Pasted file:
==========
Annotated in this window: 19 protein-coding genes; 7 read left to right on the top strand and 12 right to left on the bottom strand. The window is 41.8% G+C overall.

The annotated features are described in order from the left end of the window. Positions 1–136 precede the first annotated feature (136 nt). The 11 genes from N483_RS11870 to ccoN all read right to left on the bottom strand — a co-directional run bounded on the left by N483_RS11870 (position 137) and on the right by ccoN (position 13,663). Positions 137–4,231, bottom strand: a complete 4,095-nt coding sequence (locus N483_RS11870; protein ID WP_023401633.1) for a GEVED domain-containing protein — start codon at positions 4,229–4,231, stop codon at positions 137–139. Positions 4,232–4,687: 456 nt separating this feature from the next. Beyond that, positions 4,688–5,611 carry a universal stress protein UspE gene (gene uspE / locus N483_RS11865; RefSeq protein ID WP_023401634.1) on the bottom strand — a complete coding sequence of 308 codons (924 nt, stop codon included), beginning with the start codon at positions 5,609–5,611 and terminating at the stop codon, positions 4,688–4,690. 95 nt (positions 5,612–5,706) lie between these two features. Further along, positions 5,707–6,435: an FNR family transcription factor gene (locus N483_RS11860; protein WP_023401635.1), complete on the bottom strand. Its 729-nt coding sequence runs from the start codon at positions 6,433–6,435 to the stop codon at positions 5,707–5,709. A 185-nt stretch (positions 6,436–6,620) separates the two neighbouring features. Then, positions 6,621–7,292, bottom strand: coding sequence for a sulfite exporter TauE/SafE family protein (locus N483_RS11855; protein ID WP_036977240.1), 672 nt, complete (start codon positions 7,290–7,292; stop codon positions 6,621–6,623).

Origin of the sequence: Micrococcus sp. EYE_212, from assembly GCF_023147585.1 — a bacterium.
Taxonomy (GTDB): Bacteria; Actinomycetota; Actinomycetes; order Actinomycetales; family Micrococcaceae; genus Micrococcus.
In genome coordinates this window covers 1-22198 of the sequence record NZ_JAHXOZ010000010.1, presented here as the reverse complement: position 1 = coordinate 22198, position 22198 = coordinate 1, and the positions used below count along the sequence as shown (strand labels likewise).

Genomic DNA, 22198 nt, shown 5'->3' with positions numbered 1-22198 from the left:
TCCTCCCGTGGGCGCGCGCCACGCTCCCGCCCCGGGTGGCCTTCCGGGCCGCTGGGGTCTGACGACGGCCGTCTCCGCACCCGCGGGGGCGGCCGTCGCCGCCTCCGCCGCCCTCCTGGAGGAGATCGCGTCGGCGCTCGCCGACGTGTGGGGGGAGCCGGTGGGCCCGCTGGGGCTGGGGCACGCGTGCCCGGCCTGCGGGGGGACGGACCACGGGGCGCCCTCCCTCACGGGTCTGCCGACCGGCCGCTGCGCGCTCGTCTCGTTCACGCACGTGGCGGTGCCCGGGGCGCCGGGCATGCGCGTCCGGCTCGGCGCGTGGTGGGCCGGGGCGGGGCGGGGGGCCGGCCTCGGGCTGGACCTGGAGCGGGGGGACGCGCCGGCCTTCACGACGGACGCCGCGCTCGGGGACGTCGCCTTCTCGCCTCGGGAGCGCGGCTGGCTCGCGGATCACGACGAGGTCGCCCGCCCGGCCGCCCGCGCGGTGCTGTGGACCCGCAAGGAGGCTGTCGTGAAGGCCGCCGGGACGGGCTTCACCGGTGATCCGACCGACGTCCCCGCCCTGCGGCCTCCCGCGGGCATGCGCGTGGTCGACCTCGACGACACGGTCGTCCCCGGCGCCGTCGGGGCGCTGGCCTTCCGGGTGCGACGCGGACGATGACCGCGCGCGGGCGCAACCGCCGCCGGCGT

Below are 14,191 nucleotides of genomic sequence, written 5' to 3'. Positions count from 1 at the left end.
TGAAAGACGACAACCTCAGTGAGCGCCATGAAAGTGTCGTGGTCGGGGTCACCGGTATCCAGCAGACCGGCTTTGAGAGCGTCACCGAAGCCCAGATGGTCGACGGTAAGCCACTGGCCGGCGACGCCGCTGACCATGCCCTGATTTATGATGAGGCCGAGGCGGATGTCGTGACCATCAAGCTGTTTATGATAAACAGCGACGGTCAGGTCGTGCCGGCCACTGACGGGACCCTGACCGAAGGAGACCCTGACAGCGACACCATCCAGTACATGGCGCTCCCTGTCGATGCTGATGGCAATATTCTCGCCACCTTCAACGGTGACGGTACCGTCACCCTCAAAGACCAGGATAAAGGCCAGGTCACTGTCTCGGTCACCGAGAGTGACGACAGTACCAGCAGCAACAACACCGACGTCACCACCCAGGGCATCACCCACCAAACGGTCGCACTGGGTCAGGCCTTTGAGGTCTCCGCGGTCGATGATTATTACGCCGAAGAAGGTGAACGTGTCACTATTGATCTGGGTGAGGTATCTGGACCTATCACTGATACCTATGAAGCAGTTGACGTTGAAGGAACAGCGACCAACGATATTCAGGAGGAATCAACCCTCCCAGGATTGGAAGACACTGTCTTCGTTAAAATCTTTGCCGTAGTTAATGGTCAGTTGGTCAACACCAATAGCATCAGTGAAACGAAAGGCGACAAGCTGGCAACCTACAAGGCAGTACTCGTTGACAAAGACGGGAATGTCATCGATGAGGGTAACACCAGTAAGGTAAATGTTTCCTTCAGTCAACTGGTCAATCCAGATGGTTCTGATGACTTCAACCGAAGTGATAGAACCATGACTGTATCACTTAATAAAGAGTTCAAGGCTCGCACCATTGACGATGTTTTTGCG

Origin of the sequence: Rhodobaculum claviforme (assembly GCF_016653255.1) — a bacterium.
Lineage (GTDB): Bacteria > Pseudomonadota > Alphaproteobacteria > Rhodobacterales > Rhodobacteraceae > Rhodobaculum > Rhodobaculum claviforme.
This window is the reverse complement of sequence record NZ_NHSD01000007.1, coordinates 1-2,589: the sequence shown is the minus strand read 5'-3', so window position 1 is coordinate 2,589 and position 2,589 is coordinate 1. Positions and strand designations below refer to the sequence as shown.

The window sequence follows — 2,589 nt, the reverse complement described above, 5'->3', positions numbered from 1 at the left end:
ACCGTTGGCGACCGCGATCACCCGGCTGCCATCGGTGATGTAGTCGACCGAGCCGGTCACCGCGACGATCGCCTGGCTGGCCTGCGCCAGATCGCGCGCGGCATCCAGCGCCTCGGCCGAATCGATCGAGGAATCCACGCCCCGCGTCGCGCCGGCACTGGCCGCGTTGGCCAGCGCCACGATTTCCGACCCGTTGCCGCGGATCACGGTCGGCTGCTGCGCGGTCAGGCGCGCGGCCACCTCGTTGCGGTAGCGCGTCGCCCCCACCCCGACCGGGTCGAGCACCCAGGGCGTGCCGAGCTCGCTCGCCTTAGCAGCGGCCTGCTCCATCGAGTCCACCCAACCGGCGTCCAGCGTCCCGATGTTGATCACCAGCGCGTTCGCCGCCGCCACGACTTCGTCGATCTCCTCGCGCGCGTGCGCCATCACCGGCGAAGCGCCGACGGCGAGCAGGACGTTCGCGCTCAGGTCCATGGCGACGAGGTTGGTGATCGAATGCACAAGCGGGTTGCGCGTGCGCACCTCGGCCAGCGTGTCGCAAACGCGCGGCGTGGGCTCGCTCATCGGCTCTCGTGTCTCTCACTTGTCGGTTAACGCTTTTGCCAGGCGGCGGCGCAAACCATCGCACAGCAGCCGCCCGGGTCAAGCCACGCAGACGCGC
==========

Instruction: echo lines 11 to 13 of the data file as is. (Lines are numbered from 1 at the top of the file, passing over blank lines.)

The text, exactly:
Lineage (GTDB): Bacteria > Pseudomonadota > Alphaproteobacteria > Rhodobacterales > Rhodobacteraceae > Rhodobaculum > Rhodobaculum claviforme.
This window is the reverse complement of sequence record NZ_NHSD01000007.1, coordinates 1-2,589: the sequence shown is the minus strand read 5'-3', so window position 1 is coordinate 2,589 and position 2,589 is coordinate 1. Positions and strand designations below refer to the sequence as shown.

The window sequence follows — 2,589 nt, the reverse complement described above, 5'->3', positions numbered from 1 at the left end: